“Please, Sonto. You cannot sleep in this room. I cannot sleep on a bed with a man I am not married to. I am a Christian. You know, don’t you?”

            That was the part of the unfolding that he termed dumbness and inertia. He could not speak and he could walk away from her room.

In the end, daylight met him asleep in his car.

In the end, also, there was no lady on his table in the award night. Then, he knew; he existed in a pair—himself and his son.


He saw her before she entered his office. So he comported himself, trying to conceal his exhilaration that she had come. He saw her gait. He identified a certain conquered submissiveness about it. She entered whilst he still dwelt on the submissive conquer.

            She sat down quietly and did not look at him. Her hands moved nervously and she stared without focus.

            “Sisi,” he intoned, forgiving her that instant for her absence at the award night and his sleeping in his car. He asked himself if love did not require forgiveness.

            “I have agreed. I agree to marry you,” she said.

His next disposition was loss of senses. She looked at him that instant and he saw that after all, she had no rigidity in her gaze. There was the needfulness, the wanting. He wanted to call it love and he could not.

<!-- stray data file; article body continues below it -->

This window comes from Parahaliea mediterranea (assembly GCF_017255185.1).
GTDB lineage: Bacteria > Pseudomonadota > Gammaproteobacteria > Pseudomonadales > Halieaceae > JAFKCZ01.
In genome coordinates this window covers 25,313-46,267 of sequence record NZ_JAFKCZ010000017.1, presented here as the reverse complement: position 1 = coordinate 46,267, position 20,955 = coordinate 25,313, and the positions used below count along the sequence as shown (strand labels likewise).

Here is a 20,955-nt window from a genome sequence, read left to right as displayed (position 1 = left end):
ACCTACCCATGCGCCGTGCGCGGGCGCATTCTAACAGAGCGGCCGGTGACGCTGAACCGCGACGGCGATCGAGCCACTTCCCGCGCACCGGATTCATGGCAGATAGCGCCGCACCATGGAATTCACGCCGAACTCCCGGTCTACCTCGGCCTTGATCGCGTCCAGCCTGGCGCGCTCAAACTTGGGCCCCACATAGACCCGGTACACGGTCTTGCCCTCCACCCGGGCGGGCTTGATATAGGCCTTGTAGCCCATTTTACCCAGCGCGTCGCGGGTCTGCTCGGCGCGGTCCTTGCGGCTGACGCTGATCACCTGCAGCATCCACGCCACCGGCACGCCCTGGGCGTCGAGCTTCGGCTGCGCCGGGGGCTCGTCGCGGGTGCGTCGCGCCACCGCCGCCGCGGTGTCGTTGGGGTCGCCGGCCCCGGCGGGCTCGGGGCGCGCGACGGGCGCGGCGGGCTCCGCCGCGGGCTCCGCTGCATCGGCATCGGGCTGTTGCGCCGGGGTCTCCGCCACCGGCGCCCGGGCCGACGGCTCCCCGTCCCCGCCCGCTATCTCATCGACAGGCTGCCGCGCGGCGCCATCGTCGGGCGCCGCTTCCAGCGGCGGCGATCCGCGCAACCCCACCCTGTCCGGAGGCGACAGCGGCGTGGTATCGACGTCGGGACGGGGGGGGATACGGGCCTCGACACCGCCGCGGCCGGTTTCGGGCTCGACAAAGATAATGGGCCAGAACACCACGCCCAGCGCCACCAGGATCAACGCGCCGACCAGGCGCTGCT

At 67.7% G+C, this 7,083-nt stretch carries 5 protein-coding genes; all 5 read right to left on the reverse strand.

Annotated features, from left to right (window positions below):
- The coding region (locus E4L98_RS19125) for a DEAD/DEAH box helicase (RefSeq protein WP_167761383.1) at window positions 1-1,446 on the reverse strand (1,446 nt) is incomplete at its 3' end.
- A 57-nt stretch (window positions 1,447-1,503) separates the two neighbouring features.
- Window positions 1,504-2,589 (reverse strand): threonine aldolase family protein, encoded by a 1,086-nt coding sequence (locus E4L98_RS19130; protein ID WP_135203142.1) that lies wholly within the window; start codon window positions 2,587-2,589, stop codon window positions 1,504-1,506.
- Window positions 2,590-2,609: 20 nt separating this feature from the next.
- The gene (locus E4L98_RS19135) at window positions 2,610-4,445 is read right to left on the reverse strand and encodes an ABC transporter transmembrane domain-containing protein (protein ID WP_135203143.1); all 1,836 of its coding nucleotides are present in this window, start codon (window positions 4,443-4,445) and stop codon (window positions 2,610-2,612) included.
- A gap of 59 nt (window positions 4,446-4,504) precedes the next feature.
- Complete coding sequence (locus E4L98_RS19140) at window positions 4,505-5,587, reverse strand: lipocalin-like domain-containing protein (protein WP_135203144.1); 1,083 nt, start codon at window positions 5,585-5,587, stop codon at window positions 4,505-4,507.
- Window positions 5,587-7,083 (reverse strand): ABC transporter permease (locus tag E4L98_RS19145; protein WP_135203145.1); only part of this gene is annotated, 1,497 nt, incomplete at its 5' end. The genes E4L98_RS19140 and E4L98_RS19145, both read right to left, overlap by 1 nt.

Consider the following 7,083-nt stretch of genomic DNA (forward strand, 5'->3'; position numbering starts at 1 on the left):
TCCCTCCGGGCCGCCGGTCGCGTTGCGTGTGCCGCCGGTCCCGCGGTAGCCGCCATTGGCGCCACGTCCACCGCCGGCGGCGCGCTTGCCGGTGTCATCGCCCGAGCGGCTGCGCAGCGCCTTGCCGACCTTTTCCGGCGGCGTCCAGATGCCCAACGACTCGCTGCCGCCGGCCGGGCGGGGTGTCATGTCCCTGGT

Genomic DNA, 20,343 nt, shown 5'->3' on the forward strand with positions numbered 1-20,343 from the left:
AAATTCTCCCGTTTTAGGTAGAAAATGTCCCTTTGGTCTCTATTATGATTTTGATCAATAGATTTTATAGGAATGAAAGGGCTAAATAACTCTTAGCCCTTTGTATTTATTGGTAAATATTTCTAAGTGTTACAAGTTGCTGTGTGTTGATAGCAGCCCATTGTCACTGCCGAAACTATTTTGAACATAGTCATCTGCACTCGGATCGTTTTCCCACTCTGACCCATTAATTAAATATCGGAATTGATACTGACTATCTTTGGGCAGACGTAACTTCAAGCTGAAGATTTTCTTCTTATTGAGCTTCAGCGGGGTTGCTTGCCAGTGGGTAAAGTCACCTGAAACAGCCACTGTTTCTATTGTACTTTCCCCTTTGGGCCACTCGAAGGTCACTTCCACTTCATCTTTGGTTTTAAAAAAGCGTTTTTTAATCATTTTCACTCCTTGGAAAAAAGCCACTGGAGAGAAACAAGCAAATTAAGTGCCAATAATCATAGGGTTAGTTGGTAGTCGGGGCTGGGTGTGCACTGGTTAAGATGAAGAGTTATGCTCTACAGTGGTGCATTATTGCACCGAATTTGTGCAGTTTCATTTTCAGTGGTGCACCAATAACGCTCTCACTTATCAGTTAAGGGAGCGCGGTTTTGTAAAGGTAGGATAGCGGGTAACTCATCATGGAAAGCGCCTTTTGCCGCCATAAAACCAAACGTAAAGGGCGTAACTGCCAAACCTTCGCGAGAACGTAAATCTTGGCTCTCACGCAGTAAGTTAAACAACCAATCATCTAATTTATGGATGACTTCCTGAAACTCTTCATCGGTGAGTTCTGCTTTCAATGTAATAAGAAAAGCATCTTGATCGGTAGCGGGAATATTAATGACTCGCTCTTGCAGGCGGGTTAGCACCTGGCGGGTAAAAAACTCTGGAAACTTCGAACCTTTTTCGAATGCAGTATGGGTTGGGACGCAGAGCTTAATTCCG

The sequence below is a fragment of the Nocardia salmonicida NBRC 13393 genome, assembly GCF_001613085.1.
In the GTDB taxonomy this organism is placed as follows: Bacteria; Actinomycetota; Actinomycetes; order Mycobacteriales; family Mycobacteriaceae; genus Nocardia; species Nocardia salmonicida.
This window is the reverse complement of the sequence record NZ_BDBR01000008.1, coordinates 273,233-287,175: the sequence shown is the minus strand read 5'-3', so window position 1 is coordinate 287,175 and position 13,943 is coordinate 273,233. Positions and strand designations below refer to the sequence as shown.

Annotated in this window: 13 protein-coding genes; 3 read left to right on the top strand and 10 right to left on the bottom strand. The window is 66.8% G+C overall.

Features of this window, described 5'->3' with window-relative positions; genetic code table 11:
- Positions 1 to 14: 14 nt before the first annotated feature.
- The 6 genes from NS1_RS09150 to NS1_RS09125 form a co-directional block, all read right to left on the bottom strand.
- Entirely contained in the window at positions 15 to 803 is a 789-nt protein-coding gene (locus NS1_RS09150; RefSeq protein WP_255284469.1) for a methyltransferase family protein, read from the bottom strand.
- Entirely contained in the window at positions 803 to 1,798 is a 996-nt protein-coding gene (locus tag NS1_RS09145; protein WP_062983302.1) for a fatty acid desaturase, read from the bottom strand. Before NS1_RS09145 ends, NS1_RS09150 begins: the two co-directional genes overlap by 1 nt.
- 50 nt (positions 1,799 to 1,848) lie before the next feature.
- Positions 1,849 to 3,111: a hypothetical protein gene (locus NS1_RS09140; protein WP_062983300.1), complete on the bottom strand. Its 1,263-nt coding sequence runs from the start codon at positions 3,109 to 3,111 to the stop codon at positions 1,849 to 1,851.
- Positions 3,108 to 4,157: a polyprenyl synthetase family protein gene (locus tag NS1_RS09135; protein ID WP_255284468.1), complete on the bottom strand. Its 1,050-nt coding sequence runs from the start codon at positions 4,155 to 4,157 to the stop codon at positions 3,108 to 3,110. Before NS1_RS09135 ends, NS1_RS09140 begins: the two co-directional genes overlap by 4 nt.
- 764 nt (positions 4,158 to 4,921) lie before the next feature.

“Do you love me?” he asked her because he wanted to name her acceptance. But she took many seconds, even minutes, in responding.

            “You are too concerned about love. I decided to agree when I saw your face that night I asked you to leave.”

            “Do you think you love me? Do you think you can trust me?”

            “I have said I would marry you. Is that not enough? Are you trying to test your skills as a journalist?”

            She laughed at her joke. It was no joke for him because there had been a female who said yes to his proposal and would not stay.

He quivered and quavered on the seat that she had left. He held the letter and hissed and hissed and sighed. He thought about its contents and the newness it mandated. He also thought about her and her acceptance. Then, he began to think of the two themes—the letter and the woman.

            Another paper was folded atop the other. Not exactly as conventional as the first, it was from Adisa. He unfolded it and read again because maybe it could make him think better about the two themes—the letter and the woman.